Introduction to the Business Analysis Process
How a business analyst conducts his work is based on many factors or variables. Business analysis is influenced by the culture of the organization, the maturity of the organization, the product development life-cycle and the project management life-cycle. There are many business analysis process concepts that we can use to describe the work of the business analyst. Most business analyst processes are not linear or sequential. However, they are quite interactive.
We will use the process described in the figure below. This process on the surface looks very sequential and linear.
Step 1 – Investigate Situation
The business analysis work will start after the appropriate consideration and search for the business problem and the business need. Elicitation and collaboration techniques can be used during this step of the process. Investigation in the early stages consist of finding out what the needs or problem that is introduce at the beginning of the initiative. What are the business needs and the business objectives that need to be researched. The Business Analyst at this time, may not know the real problem hat is being presented.
Step 2 – Consider Stakeholder Perspective
A stakeholder is defined as anyone that is impacted by the project or solution in a positive or negative way. This step in the business analysis process reminds us to consider the stakeholder. We have to know who they are, what needs they have, what their attitude is and what is of value to them. In analyzing any problem, we will want to see things from the stakeholder perspective. The business worldview of the stakeholder will help us understand and define the problem and help us in looking for a solution to solving their problem. Working with the stakeholder requires us to do a few things:
Stakeholder Identification: Identify them. People are involved, someone will be affected by what we recommend. Stakeholder will fall into two major areas: Business Area or the Technical Area. The business area is where the problem, need and opportunity exist. The technical area is where the solution designed, developed and is built. In most cases the business people are the one that receive and benefit from the value of the solution. The technical area have the skills needed in order to build the solution and solve the problems. The Business analyst can use checklist, workshops, brainstorming, surveys and organization charts and other documents and elicitation method to identify the stakeholders.
Elicitation: Elicit Information from the stakeholders. Elicitation as we know is the process of extracting information. Information is needed to understand the current state and define the future state. Information is needed in order to understand the problem,its scope and impact and in order to determine the best solution to solve the problem. The business analyst can use interviews, workshops, surveys, walk through to pull out the information they need to complete the business analysis process.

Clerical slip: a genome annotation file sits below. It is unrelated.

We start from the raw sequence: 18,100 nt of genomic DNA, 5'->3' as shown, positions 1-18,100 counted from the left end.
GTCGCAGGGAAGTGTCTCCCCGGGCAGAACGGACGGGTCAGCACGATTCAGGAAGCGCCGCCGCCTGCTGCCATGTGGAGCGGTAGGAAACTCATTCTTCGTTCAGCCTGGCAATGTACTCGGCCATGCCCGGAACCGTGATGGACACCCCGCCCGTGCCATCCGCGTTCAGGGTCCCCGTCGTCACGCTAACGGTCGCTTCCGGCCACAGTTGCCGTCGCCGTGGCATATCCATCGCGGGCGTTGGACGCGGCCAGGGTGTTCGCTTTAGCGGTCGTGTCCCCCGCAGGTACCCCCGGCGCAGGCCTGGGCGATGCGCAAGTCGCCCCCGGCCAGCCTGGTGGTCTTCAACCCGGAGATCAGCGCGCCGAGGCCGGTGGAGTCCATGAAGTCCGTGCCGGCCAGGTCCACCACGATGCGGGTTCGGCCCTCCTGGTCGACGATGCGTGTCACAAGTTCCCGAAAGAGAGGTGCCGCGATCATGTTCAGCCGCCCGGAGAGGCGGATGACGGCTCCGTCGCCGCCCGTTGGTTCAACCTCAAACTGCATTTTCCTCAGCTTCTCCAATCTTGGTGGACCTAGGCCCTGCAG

Collaboration: Collaborate with them. Interaction with stakeholders cannot be taken lightly. How you collaborate, when you collaborate and who you collaborate with should be part of the early planning process of the business analysis.
These first two steps from the IIBA BABOK takes place in the Business Analysis Planning and Monitoring Knowledge Area.
Step 3 – Analyze Needs
This can be done in area of the business analysis process. When the business analyst get the information from the stakeholders, their work consist of being able process that information to determine what are the requirements. Keeping in mind that the requirements describe the gap between the need and the desired solution. Analysis of needs is carried out by either categorizing of the information into the right buckets or modeling the information using a data, process or behavioral concept.
Step 4 – Evaluate the Options
In most cases there will be more than one option to take care of a problem or need. Even if there is only one solution, there is two options: develop the one solution or do nothing. We often have to determine which option is the best based on the criteria we will use to determine the value of that option. For every option we consider the business feasibility and the technical feasibility of each option. We often will evaluate each option based on the acceptance criteria that have been established by our key stakeholders.
Step 5 Define Requirements.
This is the last step of this process, but is not the last step a BA will conduct in the business analysis life-cycle. Defining requirement is one of the primary task of a business analyst. The BA becomes keen in finding and communicating the needs of the organization. A requirements is a condition or capability that satisfy the needs of the stakeholders.